Use Of Pharmacological Thromboprophylaxis Into Medical Surgical Patients : A Review Of Current Literature

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Use of Pharmacological Thromboprophylaxis to Prevent Deep Vein Thrombosis in Medical-Surgical Patients: A Review of Current Literature
Venous thromboembolism (VTE) has become a major health concern with 300,000-600,000 of cases in the United States annually and contributes to a significant number of avoidable inpatient costs (C. Dooley, 2013). Venous thromboembolism is also cited as the leading cause of preventable in-patient deaths (Dooley, 2013). Research has indicated that post-operative patients on medical surgical units have a 13-31% risk of deep vein thrombosis without interventions using prophylactic antithrombotic therapy (Alhazzani et al., 2013). Deep vein thrombosis (DVT) is a common, yet preventable postoperative
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Quality and Safety Education for Nursing (QSEN): In the nursing field, quality improvement is at the forefront of evidence-based practice. To improve the quality of patient outcomes post operatively, there must be implementation of evidence-based practice within the medical-surgical population to reduce the incidence of venous thromboembolism and deep vein thrombosis and promote patient safety. Evidence-based practice is defined by the Quality and Safety Education of Nursing (QSEN) project as the integration of "best current evidence with clinical expertise and patient/family preferences and values for delivery of optimal health care" (QSEN, 2014). This paper will examine the current available research on venous thromboembolism prophylaxis in the prevention of deep vein thrombosis in medical surgical patients by determining the best practice and examining how it is implemented in the clinical setting to improve quality and safety for patients within the healthcare setting (QSEN, 2014).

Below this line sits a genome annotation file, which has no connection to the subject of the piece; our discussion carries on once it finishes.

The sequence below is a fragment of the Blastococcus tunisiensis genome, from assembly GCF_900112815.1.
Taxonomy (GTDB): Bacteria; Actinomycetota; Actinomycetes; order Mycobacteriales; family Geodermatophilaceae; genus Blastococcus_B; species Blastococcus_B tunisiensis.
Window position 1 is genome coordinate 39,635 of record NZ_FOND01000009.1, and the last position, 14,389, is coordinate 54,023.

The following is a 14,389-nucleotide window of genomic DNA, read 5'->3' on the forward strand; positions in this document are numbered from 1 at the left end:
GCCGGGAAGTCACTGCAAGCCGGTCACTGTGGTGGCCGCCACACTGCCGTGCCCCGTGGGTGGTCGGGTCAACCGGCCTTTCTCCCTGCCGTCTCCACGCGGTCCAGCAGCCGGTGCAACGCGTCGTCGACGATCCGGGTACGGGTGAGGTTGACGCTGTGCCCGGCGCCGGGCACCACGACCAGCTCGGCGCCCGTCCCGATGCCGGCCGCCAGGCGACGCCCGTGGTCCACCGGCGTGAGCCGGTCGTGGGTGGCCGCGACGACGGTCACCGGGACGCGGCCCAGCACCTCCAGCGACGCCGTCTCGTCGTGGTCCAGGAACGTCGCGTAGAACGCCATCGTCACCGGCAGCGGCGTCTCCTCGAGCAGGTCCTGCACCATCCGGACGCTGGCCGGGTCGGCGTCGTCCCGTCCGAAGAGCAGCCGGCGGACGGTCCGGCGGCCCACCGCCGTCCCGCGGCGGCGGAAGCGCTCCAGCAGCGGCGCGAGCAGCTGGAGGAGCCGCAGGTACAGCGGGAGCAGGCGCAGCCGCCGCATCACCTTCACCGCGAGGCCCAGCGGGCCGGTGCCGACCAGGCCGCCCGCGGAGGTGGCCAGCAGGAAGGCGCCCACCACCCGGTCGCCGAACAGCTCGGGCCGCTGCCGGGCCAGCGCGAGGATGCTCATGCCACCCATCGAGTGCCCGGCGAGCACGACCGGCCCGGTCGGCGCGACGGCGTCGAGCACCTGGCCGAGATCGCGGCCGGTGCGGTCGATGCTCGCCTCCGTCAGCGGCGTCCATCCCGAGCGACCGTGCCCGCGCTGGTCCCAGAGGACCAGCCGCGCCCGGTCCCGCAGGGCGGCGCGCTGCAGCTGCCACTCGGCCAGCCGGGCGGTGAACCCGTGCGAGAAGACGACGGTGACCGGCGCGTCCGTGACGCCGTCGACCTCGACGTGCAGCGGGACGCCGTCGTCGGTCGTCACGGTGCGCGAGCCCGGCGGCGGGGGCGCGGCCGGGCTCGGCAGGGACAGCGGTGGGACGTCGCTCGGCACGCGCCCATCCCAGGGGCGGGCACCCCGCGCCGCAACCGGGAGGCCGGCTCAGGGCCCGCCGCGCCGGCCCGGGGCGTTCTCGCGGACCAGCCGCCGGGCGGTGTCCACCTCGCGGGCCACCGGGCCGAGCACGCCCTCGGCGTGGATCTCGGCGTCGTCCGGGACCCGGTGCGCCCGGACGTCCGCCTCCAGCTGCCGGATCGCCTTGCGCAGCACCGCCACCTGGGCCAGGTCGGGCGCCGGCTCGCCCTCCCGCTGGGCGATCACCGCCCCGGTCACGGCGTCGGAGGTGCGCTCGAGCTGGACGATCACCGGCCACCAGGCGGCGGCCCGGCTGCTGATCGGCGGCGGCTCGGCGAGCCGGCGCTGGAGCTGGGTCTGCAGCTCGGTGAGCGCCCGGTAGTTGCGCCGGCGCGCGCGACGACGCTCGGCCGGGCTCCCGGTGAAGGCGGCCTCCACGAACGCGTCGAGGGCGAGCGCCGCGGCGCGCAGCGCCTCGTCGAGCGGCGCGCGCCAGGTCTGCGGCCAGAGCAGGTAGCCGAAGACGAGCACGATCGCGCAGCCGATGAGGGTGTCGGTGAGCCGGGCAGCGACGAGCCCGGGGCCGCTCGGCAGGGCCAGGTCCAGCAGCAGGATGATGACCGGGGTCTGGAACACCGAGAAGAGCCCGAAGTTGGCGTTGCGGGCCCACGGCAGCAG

Overview of Venous Thromboembolisms & Deep vein thrombosis: To understand the use of thromboprophylaxis in medical surgical patient to reduce the incidence of deep vein thrombosis, one must first review the physiology related to the condition. Deep vein thrombosis occurs due to occluded veins or stasis within the veins, which more frequently occurs within the lower extremities. Venous return is often compromised because it goes against the flow of gravity and the
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